Morning or Evening? Morning. Sunrise is my favorite time of day.
M&Ms or Skittles? I am actually allergic to red food coloring, so I have to really REALLY want either. But when I’m having a moment (and have Benodryl nearby) I would say M&Ms
Trains or Planes? Hmm that’s tough. I like the idea of a long train ride but I’ve never done it. BUT you can get off. So I’ll say train.
Comedy or Drama? Probably drama. My sense of humor can be hard to please sometimes. But I’ll obsess over a well-done drama.
Age Group: Young Adult
Publication Date: April 16th, 2013
Available Formats: Paperback, E-Book
Eighteen-year-old Tanzy Hightower knows horses, has grown up with them on Wildwood Farm. She also knows not to venture beyond the trees that line the pasture. Things happen out there that can’t be explained. Or undone. Worse, no one but she and the horses can see what lurks in the shadows of the woods.
When a moonlit ride turns into a terrifying chase, Tanzy is left to question everything, from the freak accident that killed her father to the very blood in her veins. Broken and confused, she turns to Lucas, a scarred, beautiful stranger, and to Vanessa, a charming new friend who has everything Tanzy doesn’t.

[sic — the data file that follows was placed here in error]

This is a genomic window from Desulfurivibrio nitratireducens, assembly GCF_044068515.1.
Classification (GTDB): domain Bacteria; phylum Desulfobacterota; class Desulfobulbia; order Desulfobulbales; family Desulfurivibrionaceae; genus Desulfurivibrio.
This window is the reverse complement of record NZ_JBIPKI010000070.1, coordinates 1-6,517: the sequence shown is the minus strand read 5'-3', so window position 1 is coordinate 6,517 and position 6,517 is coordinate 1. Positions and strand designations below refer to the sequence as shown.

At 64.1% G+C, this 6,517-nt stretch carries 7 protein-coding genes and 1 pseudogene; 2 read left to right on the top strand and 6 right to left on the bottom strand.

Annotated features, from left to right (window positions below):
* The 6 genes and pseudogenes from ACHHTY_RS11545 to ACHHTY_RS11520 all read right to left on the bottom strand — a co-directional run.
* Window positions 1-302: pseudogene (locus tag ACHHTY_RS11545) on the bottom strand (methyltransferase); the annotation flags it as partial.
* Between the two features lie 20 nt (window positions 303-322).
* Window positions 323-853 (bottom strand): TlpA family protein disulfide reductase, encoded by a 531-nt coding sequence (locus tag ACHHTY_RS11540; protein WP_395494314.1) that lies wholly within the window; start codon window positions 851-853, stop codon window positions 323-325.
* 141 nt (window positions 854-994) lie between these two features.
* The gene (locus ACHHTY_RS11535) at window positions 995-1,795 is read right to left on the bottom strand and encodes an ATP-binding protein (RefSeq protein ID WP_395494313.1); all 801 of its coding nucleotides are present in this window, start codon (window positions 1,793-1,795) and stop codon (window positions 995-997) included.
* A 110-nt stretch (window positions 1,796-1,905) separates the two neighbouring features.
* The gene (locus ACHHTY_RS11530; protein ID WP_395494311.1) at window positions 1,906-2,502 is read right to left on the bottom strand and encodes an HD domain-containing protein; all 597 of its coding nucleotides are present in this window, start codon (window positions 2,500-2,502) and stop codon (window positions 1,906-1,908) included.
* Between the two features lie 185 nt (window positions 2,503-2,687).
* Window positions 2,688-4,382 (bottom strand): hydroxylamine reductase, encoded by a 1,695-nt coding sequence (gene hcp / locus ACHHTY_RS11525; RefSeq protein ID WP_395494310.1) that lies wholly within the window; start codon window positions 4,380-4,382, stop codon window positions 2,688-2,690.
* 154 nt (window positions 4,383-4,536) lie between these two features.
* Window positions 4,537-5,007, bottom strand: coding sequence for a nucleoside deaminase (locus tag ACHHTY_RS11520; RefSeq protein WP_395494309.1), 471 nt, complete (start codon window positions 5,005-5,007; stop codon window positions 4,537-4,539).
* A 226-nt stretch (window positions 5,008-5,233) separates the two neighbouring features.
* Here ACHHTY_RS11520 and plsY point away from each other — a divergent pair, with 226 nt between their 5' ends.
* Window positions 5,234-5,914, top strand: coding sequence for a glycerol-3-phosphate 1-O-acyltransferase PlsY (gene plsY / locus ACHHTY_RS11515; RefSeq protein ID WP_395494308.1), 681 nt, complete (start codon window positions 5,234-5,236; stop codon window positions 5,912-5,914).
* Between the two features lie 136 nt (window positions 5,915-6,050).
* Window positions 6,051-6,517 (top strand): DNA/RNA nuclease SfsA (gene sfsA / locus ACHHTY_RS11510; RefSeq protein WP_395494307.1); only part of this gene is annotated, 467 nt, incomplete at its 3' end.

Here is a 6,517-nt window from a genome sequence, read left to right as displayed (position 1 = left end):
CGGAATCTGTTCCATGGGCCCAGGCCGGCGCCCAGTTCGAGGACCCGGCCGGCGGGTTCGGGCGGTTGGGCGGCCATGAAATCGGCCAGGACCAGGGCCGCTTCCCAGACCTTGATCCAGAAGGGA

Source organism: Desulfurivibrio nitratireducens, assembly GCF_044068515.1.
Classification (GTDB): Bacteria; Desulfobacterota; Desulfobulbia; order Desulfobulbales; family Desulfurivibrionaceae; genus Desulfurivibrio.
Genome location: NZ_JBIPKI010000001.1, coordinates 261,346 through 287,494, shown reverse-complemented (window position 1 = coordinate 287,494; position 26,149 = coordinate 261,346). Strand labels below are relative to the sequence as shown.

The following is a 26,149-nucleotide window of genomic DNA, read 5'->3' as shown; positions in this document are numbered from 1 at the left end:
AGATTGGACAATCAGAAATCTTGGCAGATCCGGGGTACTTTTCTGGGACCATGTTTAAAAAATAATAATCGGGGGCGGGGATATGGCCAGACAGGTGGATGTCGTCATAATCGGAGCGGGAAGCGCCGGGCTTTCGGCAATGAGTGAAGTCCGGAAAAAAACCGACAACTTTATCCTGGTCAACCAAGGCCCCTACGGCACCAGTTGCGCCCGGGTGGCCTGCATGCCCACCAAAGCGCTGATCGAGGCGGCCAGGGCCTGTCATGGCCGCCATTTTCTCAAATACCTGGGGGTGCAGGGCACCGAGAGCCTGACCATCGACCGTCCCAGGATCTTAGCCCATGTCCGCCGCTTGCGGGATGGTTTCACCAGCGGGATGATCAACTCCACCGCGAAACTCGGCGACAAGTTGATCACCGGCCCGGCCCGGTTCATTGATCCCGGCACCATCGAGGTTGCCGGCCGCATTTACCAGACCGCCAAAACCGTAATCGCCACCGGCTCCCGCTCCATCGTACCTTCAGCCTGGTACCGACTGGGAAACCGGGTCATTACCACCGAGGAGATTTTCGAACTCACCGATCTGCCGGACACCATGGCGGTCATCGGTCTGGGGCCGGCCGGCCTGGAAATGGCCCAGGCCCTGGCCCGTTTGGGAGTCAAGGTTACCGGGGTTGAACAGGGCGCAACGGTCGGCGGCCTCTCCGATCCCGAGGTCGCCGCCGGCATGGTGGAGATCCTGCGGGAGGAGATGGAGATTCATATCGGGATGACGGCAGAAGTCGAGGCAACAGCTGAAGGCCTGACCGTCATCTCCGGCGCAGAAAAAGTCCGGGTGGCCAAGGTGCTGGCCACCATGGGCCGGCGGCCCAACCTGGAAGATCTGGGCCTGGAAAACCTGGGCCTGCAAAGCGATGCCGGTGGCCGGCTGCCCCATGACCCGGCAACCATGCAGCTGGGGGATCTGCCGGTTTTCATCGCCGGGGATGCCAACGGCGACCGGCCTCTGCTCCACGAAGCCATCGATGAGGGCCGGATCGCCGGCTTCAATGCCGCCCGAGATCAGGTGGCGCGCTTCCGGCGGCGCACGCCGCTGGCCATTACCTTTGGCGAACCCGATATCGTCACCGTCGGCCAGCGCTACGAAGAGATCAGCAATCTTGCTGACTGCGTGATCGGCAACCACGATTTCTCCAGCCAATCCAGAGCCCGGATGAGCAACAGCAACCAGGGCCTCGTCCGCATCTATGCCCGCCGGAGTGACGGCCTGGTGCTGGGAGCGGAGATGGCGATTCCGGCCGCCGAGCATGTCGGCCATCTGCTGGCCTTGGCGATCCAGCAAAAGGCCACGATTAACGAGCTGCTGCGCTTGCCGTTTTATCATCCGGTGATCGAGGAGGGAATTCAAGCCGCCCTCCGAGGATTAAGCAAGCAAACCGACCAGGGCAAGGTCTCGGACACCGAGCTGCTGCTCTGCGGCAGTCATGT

But why do they seem to know more about her than she knows herself?
The glow from the barn quickly dissolves into the inky night. Not a shred of it accompanies us past the mangled gate. But the dark offers little relief from the shadows that plague me in the light of day.
The full moon casts a blue glow over the rolling field, making the dark places that sway in the steady breeze look alive. I release the breath I’d been holding as we near the riding ring. Hopewell stands still as I lean from the saddle to let us through the gate.
Once we’re closed inside the safety of the lit arena, I take a quick scan of the tree line. The woods and their shadows are still.
“Paranoid,” I say, unwilling to admit to myself that it sounds too much like a dare as it drifts across the empty pasture.
I cluck to Hopewell and he strikes off in a floating trot. He stretches his neck and lets out a snort. We track a figure-eight pattern across the broad arena and then I move him up into a canter. His three-beat gait feels like flying. My eyes close in bliss as we sail down the long side of the ring. And then, a break in rhythm. The next two beats come too fast and his typically light step pounds at the ground. My muscles clench, locking my seat into the tack, and my eyes fly open.